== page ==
INTOSAI’s strategic plan is evolutionary rather than revolutionary. INTOSAI is seeking to chart a course for its future that builds on the successes of its past. Careful consideration has been given to what has worked, what could be improved, and what changes are needed to help members cope with the increasing demands and expectations facing SAIs in the 21 st century. All members are invited to implement the strategic plan within the limits of their specific mandates and authorities and according to considerations of national sovereignty.

At this juncture in INTOSAI’s history, it is appropriate to emphasize all INTOSAI members’ appreciation and gratitude for the immense contributions of the President and staff of the Austrian Court of Audit for their long-term and continuing role as hosts of the General Secretariat and to the effective functioning of INTOSAI.

In summary, the strategic plan includes an updated mission statement, four key goals, and several core values to guide the organization’s efforts in the future. Recognizing that INTOSAI has accomplished much since its creation in 1953, the strategic plan seeks to build on those past successes while positioning the organization to meet new challenges in the future. Continuous improvement is the hallmark of any world-class entity, and this plan is a further step toward making INTOSAI a model among international institutions. Goal 1 promotes strong and independent audit institutions and encourages the adoption of effective professional standards. Goal 2 focuses on enhancing the capacity of SAIs to fulfill their missions, by highlighting the importance of best practices, training, and partnerships. Goal 3 underscores the importance of knowledge sharing to continuous improvement . The fourth goal of this plan calls on INTOSAI to strive to become a model international organization. Whereas Goals 1, 2, and 3 apply to specific areas of INTOSAI’s operations, Goal 4 is intended to align the whole of INTOSAI’s organization and operations with these goals. While Goal 4 is fundamentally different from Goals 1, 2, and 3 in this regard, the guiding principles that provide a foundation for Goal 4 strategies (see pages 14 – 15) are essential to the achievement of these strategic goals.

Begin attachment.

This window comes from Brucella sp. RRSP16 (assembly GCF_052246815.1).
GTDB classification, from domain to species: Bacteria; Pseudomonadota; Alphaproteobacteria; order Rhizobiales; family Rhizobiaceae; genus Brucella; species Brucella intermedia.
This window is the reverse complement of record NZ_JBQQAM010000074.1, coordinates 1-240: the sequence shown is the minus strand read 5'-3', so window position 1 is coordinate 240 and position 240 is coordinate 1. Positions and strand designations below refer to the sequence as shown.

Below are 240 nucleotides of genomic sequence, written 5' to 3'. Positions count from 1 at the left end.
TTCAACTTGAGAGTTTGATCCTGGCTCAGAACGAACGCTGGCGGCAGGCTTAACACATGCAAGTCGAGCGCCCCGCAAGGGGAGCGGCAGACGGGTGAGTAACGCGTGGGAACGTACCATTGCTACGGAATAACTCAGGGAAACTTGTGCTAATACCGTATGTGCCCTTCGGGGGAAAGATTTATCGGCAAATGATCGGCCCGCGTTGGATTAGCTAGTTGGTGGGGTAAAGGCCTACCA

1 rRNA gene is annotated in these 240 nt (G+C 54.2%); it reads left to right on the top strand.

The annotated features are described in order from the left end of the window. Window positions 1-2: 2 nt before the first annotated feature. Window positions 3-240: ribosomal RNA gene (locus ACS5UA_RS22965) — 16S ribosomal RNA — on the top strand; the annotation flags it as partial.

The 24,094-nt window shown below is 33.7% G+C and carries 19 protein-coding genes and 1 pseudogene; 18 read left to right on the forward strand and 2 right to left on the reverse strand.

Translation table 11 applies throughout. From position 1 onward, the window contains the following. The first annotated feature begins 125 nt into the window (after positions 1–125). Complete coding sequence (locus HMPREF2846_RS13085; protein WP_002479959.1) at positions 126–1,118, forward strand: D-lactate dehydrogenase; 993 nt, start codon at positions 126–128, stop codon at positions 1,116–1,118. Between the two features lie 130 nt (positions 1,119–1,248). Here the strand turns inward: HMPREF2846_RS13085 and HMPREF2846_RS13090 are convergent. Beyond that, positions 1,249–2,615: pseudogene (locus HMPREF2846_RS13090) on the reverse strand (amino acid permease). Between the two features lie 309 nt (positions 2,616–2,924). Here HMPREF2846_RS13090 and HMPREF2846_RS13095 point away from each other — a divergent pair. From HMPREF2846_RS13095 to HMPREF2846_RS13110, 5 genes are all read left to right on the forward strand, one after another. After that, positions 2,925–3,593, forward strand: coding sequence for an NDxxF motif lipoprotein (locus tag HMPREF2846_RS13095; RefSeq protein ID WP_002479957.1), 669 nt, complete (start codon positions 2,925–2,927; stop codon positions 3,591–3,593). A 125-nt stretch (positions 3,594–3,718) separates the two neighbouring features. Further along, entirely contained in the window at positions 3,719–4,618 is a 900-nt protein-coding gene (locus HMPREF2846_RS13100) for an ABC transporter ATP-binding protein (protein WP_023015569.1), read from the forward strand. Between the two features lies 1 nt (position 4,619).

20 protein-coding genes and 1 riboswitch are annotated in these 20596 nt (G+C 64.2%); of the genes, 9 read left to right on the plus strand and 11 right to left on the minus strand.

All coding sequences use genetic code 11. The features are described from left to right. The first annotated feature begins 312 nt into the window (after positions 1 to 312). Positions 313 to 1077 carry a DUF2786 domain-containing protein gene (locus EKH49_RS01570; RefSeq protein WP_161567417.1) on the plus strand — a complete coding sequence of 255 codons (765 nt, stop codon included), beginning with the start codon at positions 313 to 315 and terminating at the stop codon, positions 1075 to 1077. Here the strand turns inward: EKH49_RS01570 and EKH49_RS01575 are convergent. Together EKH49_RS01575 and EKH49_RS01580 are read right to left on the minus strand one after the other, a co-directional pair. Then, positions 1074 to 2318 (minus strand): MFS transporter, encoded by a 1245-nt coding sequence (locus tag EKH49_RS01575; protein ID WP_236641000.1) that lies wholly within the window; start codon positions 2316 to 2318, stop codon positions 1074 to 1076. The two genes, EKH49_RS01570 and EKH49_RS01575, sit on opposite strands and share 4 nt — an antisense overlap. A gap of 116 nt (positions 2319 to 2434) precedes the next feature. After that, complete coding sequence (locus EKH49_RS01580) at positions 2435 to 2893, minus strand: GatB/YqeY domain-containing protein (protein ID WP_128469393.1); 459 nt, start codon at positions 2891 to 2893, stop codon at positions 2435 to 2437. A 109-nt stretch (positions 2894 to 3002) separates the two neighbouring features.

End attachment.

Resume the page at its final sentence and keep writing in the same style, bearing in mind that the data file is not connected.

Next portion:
I. Strategic Goal 1: Accountability and Professional Standards  

Promote strong, independent, and multidisciplinary SAIs by (1) encouraging SAIs to lead by example and (2) contributing to the development and adoption of appropriate and effective professional standards.

Existing Strategies and Programs

SAIs should function as role models for public sector institutions and the society at large by setting high standards for their management and products. Meeting these standards will maintain SAIs ’ integrity and validate SAI recommendations that focus on improving the operations and services of government agencies, increasing the effectiveness of government spending, and enhancing the citizens’ trust in their government.